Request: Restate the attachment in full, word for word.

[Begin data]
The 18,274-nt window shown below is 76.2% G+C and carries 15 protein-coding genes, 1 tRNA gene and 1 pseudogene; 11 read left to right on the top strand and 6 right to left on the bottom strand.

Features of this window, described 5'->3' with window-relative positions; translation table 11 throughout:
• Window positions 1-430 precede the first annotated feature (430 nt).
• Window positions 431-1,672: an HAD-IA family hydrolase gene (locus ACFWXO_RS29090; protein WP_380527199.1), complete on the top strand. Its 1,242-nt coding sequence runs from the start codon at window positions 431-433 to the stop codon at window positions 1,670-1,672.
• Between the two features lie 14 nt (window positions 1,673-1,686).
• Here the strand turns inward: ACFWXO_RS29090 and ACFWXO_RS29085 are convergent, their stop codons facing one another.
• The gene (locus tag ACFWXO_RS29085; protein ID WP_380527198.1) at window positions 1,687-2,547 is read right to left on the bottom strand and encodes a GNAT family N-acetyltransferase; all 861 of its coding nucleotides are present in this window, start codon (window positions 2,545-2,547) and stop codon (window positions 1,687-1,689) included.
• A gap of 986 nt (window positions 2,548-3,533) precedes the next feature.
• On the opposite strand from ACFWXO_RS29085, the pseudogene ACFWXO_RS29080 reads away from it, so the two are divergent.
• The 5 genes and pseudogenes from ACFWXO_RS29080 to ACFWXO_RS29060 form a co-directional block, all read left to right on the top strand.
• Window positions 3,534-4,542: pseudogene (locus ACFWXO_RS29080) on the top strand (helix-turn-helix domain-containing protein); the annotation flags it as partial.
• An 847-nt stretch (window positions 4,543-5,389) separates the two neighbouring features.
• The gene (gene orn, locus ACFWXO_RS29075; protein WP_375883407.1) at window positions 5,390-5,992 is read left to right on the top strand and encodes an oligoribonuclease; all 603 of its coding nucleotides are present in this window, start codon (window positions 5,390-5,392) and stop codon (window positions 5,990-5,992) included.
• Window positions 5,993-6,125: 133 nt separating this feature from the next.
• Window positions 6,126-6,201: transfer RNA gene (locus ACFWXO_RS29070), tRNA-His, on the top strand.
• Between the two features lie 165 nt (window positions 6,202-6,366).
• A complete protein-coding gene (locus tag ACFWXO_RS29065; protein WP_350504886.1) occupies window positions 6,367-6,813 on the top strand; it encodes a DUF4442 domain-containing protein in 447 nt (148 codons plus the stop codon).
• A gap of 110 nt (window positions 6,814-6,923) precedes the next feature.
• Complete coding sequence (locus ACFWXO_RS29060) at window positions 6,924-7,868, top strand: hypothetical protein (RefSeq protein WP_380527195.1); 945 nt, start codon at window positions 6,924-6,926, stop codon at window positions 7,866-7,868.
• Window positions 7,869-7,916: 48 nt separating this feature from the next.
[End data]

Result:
The 18,274-nt window shown below is 76.2% G+C and carries 15 protein-coding genes, 1 tRNA gene and 1 pseudogene; 11 read left to right on the top strand and 6 right to left on the bottom strand.

Features of this window, described 5'->3' with window-relative positions; translation table 11 throughout:
• Window positions 1-430 precede the first annotated feature (430 nt).
• Window positions 431-1,672: an HAD-IA family hydrolase gene (locus ACFWXO_RS29090; protein WP_380527199.1), complete on the top strand. Its 1,242-nt coding sequence runs from the start codon at window positions 431-433 to the stop codon at window positions 1,670-1,672.
• Between the two features lie 14 nt (window positions 1,673-1,686).
• Here the strand turns inward: ACFWXO_RS29090 and ACFWXO_RS29085 are convergent, their stop codons facing one another.
• The gene (locus tag ACFWXO_RS29085; protein ID WP_380527198.1) at window positions 1,687-2,547 is read right to left on the bottom strand and encodes a GNAT family N-acetyltransferase; all 861 of its coding nucleotides are present in this window, start codon (window positions 2,545-2,547) and stop codon (window positions 1,687-1,689) included.
• A gap of 986 nt (window positions 2,548-3,533) precedes the next feature.
• On the opposite strand from ACFWXO_RS29085, the pseudogene ACFWXO_RS29080 reads away from it, so the two are divergent.
• The 5 genes and pseudogenes from ACFWXO_RS29080 to ACFWXO_RS29060 form a co-directional block, all read left to right on the top strand.
• Window positions 3,534-4,542: pseudogene (locus ACFWXO_RS29080) on the top strand (helix-turn-helix domain-containing protein); the annotation flags it as partial.
• An 847-nt stretch (window positions 4,543-5,389) separates the two neighbouring features.
• The gene (gene orn, locus ACFWXO_RS29075; protein WP_375883407.1) at window positions 5,390-5,992 is read left to right on the top strand and encodes an oligoribonuclease; all 603 of its coding nucleotides are present in this window, start codon (window positions 5,390-5,392) and stop codon (window positions 5,990-5,992) included.
• Window positions 5,993-6,125: 133 nt separating this feature from the next.
• Window positions 6,126-6,201: transfer RNA gene (locus ACFWXO_RS29070), tRNA-His, on the top strand.
• Between the two features lie 165 nt (window positions 6,202-6,366).
• A complete protein-coding gene (locus tag ACFWXO_RS29065; protein WP_350504886.1) occupies window positions 6,367-6,813 on the top strand; it encodes a DUF4442 domain-containing protein in 447 nt (148 codons plus the stop codon).
• A gap of 110 nt (window positions 6,814-6,923) precedes the next feature.
• Complete coding sequence (locus ACFWXO_RS29060) at window positions 6,924-7,868, top strand: hypothetical protein (RefSeq protein WP_380527195.1); 945 nt, start codon at window positions 6,924-6,926, stop codon at window positions 7,866-7,868.
• Window positions 7,869-7,916: 48 nt separating this feature from the next.